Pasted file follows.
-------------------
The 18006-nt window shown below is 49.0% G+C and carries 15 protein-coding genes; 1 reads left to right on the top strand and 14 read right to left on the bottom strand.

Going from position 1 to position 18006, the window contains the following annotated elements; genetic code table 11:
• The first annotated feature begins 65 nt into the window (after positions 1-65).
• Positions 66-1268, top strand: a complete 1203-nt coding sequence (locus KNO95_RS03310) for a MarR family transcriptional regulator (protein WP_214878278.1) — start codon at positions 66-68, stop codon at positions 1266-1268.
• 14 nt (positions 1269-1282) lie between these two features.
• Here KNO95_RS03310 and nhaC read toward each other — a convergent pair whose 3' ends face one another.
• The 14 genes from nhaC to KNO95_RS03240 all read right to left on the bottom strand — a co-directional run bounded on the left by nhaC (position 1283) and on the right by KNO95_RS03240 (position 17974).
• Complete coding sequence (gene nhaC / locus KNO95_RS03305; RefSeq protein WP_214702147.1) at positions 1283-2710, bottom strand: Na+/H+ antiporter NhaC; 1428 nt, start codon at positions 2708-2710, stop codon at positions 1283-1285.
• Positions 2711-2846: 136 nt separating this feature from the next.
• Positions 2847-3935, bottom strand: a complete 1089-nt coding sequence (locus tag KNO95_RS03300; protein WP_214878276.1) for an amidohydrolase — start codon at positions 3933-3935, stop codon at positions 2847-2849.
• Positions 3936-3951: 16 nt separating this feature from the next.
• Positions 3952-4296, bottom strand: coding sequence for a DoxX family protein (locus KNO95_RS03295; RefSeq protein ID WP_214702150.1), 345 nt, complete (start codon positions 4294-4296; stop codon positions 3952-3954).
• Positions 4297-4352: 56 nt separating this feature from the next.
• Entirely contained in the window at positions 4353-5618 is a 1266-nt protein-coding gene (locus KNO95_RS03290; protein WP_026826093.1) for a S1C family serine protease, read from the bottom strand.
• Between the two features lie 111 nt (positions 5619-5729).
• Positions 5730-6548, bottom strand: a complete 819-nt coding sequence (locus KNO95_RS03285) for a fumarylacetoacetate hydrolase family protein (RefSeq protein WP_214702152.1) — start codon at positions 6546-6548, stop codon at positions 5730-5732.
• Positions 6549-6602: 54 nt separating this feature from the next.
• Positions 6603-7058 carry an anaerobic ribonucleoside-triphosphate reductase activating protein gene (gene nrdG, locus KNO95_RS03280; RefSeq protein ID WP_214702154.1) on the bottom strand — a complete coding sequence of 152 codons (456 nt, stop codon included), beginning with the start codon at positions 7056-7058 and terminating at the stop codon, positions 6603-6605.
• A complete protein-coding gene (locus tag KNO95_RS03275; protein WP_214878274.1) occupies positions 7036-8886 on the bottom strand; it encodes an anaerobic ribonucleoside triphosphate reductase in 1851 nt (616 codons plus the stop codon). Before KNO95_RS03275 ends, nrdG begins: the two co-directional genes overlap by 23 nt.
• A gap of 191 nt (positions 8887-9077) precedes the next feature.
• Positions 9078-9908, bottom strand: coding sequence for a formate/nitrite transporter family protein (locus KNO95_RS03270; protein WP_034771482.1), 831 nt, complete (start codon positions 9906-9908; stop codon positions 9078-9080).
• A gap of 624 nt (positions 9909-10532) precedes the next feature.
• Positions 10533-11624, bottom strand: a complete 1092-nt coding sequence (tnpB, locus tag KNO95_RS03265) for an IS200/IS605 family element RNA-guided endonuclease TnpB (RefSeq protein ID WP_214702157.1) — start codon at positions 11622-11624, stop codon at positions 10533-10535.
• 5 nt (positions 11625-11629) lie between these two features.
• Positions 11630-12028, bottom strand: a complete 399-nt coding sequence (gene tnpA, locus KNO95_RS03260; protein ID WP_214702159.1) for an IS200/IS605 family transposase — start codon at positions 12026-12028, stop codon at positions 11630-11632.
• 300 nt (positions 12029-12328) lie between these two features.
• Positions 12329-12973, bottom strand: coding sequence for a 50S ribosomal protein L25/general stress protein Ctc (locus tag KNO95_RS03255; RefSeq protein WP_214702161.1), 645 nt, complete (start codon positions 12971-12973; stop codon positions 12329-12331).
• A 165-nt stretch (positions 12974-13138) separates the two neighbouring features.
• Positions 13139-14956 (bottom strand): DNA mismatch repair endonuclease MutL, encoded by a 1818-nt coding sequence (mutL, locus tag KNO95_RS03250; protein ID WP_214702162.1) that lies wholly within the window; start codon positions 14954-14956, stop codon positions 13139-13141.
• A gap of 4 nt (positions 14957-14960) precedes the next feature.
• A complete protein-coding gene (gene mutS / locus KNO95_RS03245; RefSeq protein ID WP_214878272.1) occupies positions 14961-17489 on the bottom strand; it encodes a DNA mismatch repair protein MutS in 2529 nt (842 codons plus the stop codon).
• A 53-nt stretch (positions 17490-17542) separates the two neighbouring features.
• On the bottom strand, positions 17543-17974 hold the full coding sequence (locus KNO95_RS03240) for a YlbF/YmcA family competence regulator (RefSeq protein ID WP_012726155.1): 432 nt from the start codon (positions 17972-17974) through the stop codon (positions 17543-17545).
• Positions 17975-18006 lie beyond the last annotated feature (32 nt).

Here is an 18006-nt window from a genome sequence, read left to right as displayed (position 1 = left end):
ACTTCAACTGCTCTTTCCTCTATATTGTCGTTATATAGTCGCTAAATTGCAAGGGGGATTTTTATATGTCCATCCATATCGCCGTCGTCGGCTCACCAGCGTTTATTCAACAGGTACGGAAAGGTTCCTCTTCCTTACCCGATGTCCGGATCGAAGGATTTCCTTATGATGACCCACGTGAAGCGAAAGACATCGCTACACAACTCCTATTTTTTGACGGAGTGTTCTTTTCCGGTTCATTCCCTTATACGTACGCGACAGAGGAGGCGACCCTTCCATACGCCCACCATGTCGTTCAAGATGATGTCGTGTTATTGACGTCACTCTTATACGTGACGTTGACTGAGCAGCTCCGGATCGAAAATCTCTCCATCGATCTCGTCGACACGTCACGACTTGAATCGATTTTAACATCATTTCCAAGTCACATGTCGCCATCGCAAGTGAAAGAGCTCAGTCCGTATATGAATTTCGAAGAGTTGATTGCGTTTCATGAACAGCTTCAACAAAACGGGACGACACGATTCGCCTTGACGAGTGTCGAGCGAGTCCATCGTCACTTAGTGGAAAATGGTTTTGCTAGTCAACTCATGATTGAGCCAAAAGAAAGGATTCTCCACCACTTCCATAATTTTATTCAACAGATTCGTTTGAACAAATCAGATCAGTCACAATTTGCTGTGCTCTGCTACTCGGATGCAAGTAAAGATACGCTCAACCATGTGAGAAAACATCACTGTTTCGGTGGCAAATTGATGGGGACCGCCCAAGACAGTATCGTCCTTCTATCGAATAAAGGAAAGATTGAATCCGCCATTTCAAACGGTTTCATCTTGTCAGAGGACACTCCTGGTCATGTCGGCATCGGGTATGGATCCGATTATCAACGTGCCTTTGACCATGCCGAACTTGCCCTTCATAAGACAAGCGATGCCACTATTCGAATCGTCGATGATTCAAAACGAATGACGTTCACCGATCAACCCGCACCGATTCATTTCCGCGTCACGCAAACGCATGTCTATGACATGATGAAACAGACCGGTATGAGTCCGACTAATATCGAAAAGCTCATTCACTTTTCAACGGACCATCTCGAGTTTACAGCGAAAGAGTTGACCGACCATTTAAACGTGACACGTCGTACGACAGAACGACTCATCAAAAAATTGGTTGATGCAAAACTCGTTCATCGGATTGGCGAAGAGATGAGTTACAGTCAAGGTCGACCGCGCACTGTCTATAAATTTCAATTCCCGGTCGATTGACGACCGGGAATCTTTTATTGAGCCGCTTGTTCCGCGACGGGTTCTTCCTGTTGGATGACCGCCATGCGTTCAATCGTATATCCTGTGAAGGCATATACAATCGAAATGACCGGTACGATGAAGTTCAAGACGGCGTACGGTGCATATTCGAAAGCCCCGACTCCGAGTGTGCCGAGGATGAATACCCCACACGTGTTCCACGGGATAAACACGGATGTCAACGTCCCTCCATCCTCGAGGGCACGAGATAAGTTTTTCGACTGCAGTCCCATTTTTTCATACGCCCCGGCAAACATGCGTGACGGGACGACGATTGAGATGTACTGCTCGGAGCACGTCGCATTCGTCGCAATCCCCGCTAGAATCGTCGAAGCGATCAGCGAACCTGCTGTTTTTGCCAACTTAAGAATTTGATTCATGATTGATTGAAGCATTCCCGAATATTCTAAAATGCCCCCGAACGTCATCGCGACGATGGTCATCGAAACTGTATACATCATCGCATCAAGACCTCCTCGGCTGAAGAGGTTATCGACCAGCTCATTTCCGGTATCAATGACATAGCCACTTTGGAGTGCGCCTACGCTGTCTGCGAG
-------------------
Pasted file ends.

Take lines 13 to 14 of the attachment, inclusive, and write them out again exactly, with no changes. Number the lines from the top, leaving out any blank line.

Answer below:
• Positions 4297-4352: 56 nt separating this feature from the next.
• Entirely contained in the window at positions 4353-5618 is a 1266-nt protein-coding gene (locus KNO95_RS03290; protein WP_026826093.1) for a S1C family serine protease, read from the bottom strand.